Let us assume that Brian works at State Farm Insurance Company, typing up risk-assessment reports on a computer all day. Brian happens to have been born with a few mutations. Let us say that the first mutation Brian has is that he has developed Chameleon-like eyes, which can look and pivot independent from each other. The second mutation Brian has developed is that of an extra set of functional arms. So, imagine Brian, who has four arms and two eyes that can look and focus on two different things at the same time. This would be very advantageous for a person working at State Farm typing up reports all day to have, as he could type up these reports on two different computers at the same time.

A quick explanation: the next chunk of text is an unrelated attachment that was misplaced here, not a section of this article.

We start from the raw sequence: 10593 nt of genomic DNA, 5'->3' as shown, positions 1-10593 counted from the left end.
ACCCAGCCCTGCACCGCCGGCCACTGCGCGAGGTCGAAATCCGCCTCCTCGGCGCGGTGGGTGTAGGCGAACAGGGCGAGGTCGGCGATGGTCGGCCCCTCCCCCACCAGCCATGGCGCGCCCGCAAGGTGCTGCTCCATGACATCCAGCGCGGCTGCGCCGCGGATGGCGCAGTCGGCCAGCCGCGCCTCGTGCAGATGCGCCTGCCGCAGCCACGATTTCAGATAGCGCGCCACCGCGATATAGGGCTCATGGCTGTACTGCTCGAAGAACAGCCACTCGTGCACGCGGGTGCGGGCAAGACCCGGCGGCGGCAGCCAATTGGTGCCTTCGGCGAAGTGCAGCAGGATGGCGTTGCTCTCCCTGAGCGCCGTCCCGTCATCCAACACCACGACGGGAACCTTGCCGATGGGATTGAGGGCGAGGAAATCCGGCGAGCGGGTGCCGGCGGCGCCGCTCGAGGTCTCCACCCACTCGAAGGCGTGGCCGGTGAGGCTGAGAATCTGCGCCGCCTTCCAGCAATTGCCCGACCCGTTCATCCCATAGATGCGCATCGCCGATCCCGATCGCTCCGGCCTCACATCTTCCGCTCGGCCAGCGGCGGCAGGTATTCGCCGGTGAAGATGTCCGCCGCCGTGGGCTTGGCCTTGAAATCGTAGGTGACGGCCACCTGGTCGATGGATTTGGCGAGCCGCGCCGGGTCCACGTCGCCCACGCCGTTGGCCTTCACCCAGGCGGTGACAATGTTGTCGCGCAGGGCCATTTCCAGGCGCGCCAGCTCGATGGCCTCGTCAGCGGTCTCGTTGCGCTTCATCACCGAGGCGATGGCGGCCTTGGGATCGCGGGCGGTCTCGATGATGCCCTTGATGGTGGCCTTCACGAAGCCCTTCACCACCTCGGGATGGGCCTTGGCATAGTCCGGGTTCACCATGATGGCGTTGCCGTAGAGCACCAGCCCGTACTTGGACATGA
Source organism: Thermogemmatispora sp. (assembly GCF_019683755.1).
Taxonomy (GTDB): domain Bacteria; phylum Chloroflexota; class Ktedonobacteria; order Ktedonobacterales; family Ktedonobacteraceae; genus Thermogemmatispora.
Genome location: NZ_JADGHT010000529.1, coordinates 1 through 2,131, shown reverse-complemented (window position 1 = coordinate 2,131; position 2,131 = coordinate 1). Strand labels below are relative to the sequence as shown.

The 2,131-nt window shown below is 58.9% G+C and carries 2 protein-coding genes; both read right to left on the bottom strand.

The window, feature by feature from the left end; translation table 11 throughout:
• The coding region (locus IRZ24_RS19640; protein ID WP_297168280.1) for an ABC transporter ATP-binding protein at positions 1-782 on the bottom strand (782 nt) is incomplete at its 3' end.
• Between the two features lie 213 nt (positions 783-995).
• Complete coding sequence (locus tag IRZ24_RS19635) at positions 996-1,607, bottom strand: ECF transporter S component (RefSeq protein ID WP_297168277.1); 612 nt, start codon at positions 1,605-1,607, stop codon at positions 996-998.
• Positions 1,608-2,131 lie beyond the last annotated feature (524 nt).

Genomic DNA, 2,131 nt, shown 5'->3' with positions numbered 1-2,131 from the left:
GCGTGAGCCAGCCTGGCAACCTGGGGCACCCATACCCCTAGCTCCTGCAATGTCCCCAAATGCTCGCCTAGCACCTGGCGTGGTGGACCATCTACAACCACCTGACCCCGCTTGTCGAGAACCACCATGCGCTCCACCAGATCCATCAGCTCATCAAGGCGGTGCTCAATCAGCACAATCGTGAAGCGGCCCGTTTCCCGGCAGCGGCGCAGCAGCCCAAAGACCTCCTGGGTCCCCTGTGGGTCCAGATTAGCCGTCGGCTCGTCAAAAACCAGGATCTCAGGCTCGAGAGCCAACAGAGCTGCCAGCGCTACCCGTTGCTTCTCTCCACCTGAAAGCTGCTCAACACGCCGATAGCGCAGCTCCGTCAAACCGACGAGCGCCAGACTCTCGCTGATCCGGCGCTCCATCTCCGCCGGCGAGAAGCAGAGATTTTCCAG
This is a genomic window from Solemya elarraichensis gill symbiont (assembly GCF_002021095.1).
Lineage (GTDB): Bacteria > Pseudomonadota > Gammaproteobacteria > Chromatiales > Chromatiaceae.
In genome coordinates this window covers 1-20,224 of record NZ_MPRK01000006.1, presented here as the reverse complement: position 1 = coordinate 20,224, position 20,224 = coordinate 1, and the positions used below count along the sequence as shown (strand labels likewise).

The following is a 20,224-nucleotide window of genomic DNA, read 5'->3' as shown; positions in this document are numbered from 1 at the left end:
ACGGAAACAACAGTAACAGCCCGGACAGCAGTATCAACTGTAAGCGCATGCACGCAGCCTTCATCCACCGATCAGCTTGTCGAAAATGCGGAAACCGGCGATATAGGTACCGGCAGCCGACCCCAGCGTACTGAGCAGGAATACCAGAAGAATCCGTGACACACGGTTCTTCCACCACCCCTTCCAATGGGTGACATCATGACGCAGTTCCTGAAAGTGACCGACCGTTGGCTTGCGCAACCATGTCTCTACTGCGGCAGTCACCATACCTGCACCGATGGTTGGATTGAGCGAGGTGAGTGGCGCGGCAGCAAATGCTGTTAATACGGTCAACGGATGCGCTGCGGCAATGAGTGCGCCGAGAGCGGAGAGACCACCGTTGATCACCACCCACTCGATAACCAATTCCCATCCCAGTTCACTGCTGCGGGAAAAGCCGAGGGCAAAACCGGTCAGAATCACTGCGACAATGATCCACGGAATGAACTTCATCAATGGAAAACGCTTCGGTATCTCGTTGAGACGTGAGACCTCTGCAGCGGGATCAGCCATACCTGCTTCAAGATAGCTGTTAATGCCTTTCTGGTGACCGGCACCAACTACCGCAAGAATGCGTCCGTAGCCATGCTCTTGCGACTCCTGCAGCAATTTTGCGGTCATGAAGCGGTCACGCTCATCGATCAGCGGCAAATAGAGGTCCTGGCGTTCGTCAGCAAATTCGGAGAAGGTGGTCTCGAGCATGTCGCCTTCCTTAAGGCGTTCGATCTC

The problem, however, is that for these advantageous mutations to be passed on and make their way into the gene pool of the next generation, Brian has to find someone to mate with. This would not be an easy task for someone with big obnoxious chameleon eyes and two extra arms. This person would be looked upon as a freak (regardless of whether this prejudicial view of Brian is right or wrong), and he would have a harder time reproducing. In addition, there is no guarantee that these mutations in the genes of Brian are actually going to be passed on to his or her offspring. They could be passive mutations, meaning that more dominate traits (normal eyes, and only having two arms) could be passes along instead, or they could simply not be passed along at all. The problem is that these mutations have to be passed on to the next generation, and there is no guarantee that a mutated member of a species is a desirable mating partner for other members of a species, let alone that these mutations will be passed along to subsequent generations.